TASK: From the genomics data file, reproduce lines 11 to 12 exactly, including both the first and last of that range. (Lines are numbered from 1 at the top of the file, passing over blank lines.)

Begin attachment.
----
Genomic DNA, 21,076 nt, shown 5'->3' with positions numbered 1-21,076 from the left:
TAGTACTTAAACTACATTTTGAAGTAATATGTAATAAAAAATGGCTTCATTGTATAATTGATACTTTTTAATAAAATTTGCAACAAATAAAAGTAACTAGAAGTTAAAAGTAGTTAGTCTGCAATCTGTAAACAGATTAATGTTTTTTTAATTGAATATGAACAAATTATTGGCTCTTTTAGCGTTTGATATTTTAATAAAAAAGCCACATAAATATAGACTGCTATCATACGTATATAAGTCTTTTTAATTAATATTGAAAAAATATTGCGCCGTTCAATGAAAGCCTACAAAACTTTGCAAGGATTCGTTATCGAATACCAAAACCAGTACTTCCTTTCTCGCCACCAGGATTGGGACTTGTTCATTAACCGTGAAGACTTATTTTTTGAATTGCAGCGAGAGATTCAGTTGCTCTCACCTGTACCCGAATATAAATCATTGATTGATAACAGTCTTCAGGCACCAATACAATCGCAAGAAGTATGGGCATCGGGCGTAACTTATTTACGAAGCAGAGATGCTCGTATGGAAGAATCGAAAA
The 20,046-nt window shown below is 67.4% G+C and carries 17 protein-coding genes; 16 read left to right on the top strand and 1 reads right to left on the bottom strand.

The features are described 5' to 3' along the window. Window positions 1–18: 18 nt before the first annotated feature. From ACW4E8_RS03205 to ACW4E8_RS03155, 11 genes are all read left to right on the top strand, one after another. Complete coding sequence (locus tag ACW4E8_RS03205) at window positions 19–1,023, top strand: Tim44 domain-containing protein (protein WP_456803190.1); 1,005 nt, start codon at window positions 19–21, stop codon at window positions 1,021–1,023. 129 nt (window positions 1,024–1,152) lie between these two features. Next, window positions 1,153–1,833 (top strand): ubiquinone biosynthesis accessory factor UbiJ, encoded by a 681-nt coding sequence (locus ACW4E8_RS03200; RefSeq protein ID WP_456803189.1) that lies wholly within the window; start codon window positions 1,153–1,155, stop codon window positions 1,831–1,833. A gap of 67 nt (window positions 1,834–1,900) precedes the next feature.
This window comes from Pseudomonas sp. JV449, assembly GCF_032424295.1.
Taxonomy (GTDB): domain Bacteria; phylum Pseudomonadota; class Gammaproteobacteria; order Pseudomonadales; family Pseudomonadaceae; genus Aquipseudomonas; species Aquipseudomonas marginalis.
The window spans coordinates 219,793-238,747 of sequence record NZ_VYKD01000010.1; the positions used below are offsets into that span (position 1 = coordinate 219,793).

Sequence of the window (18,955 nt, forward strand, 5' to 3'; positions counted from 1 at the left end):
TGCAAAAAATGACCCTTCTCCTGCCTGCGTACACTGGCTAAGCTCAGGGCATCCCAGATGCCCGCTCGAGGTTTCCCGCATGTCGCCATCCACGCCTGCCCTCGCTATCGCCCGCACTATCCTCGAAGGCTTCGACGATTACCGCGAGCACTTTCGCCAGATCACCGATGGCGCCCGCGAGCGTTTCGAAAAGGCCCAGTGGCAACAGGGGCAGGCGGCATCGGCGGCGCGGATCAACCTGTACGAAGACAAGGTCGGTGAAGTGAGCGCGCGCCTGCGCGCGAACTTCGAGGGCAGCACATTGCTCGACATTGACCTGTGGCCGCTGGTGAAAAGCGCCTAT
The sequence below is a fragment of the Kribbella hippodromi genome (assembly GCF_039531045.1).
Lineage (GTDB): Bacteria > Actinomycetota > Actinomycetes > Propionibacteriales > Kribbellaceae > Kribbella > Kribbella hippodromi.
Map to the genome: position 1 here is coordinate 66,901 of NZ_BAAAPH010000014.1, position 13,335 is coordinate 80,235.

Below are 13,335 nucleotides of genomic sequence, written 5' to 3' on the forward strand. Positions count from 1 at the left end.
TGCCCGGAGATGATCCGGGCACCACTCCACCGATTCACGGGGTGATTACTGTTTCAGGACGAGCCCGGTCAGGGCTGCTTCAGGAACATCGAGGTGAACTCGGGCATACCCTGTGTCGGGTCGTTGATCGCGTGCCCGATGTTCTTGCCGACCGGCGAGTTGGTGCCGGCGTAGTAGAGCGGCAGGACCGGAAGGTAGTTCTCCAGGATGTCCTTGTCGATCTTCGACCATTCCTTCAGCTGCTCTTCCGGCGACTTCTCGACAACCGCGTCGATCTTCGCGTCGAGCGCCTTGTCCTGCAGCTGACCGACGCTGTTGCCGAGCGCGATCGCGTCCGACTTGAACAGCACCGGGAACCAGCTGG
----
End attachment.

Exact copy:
Lineage (GTDB): Bacteria > Actinomycetota > Actinomycetes > Propionibacteriales > Kribbellaceae > Kribbella > Kribbella hippodromi.
Map to the genome: position 1 here is coordinate 66,901 of NZ_BAAAPH010000014.1, position 13,335 is coordinate 80,235.